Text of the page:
Wednesday, June 4, 2014
Incorrect advice under Law 75 results in legal malpractice
It has been judicially settled that Law 75 contracts, unlike civil contracts with indefinite terms, are not terminable at will by the principal unless there is just cause. Because of public policy considerations, a Law 75 contract does not expire automatically at the end of its term, unless there is just cause to refuse to renew or terminate.
These legal precepts under Law 75, as well as the variable standards for legal malpractice claims depending on whether those turn on pre-litigation advice or malpractice in ongoing litigation (applying doctrine of a case within a case), causation, damages and insurance coverage, are at the heart of the controversy in Citrus World, Inc. v. Ferraiuoili et. al., 2014 WL 1007744 (D.P.R. March 14, 2014)(JAG/SCC)(granting in part and denying in part cross motions for summary judgment).
The imbroglio began when the principal Florida Natural, a producer of fresh orange juice, unilaterally cancelled the Puerto Rico distributor’s non-exclusive contract. Not surprisingly, the distributor Méndez & Co. sued Florida Natural in federal court for wrongful termination and damages under Law 75. During discovery, the principal explained that the agreement had expired on its terms, so essentially it believed there was no agreement in effect and had no obligation to continue the relationship. As a backup affirmative defense, the principal alleged that the distributor had breached certain marketing obligations (that provided just cause) but those obligations had not been part of the four corners of the contract. On this contractual interpretation issue, Méndez prevailed on partial summary judgment and successfully persuaded the Court (J. Fusté) to strike the just cause defense for it relied on extrinsic evidence. Without proof of just cause, the termination of a non-exclusive contract, the entry of partial summary judgment, and proof of actual damages, the case fell into mediation and promptly settled a few weeks before trial.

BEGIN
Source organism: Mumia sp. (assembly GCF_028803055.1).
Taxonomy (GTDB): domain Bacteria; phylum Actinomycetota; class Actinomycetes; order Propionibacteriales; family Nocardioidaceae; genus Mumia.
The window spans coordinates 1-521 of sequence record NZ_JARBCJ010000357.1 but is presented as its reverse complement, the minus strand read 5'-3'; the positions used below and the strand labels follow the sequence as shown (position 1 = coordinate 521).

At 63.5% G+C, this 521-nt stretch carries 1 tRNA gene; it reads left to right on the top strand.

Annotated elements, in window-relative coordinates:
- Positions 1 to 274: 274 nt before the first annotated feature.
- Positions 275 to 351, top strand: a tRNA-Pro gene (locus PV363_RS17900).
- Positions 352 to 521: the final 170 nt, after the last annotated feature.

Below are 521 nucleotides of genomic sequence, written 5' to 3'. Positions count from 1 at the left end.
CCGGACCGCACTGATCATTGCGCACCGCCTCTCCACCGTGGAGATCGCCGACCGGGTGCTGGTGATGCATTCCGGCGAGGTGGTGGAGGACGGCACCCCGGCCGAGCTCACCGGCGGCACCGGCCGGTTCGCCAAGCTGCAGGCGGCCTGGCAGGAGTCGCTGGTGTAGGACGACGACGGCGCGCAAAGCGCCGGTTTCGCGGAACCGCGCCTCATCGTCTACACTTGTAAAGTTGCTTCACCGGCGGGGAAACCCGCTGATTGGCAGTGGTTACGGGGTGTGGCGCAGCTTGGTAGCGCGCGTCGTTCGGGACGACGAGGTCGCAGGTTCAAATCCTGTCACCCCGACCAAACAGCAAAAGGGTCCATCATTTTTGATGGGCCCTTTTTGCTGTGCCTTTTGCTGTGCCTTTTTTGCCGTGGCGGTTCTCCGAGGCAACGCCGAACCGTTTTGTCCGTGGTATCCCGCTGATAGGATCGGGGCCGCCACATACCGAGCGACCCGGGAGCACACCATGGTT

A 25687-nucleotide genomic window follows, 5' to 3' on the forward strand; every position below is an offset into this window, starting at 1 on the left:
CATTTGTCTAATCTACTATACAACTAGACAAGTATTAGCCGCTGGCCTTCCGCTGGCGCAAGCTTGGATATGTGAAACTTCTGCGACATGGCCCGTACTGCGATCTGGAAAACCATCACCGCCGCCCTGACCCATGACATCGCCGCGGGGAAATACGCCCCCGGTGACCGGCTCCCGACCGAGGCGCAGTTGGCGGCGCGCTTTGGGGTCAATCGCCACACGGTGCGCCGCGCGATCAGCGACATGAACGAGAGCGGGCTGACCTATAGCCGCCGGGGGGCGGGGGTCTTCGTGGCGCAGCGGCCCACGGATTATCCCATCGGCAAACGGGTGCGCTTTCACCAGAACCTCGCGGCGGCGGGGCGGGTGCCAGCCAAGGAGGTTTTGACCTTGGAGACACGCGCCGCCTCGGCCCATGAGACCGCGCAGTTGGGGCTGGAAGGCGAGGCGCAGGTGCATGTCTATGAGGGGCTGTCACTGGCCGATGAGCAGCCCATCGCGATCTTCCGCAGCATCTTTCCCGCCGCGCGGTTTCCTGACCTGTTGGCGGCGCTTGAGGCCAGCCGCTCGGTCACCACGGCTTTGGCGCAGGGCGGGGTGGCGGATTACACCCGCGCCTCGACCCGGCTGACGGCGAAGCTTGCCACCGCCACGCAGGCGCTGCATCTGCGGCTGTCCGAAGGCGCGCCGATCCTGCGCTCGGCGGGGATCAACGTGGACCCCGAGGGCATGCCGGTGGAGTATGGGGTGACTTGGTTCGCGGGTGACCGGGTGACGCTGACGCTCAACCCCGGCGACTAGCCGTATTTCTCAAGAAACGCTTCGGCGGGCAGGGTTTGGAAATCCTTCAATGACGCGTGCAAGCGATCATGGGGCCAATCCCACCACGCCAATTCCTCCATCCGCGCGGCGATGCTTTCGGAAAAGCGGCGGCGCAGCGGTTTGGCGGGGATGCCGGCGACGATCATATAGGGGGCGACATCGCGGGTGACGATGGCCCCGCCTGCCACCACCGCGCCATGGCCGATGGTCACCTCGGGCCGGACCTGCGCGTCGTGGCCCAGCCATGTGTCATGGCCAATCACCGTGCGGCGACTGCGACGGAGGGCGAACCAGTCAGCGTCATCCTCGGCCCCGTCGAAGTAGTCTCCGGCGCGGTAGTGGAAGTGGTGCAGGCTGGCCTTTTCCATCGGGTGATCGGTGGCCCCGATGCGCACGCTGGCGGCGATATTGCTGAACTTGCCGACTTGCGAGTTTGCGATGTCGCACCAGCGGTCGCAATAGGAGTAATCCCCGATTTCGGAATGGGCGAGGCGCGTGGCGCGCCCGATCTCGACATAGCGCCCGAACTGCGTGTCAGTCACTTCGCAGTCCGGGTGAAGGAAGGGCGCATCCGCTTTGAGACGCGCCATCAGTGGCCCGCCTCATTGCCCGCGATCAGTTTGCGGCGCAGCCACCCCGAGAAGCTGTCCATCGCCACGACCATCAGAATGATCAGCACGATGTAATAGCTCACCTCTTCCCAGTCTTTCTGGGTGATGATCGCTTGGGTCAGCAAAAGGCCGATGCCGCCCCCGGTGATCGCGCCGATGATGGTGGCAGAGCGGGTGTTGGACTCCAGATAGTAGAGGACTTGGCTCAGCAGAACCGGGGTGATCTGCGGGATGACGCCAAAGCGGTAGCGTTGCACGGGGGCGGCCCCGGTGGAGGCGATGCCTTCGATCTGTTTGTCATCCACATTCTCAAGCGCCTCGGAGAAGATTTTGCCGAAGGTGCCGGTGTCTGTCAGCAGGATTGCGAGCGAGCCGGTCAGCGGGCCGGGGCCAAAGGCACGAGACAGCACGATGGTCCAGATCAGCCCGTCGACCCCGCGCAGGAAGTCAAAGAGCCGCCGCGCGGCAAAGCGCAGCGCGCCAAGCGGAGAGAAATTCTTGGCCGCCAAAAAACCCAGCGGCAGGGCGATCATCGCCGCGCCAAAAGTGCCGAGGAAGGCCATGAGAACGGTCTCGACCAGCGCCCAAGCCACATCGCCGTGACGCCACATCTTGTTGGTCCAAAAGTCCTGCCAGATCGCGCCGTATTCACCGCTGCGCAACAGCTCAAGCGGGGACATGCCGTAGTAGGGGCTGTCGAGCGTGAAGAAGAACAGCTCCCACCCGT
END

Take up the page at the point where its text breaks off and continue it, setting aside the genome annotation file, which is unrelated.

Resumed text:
After the settlement, Florida Natural went after its trial lawyers and its insurer in the now pending federal malpractice case. There, Florida Natural waived the attorney client privilege to put at issue counsel’s communications and claimed that it terminated the non-exclusive agreement after relying on an incorrect opinion of counsel that it had expired on its own terms. While the Court (Sylvia Carreno, U.S. Magistrate Judge) agreed in her report that litigation counsel gave negligent advice about existing Puerto Rico law on that issue, it determined that there were issues of fact as to whether Florida Natural contributed to the negligence by terminating the agreement and if the firm’s incorrect legal advice proximately caused the damages. The court also ruled that litigation counsel had been negligent by not filing a compulsory counterclaim for collection of monies based on the incorrect belief that it required an independent basis of subject matter jurisdiction. As to the insurer, it denied the MSJ to the extent there is coverage under the policy for the legal fees incurred by Florida Natural in the underlying litigation, but there is no coverage for the fees incurred in the malpractice case unless otherwise required by the policy. The parties’ respective MSJ’s were granted in part and denied in part.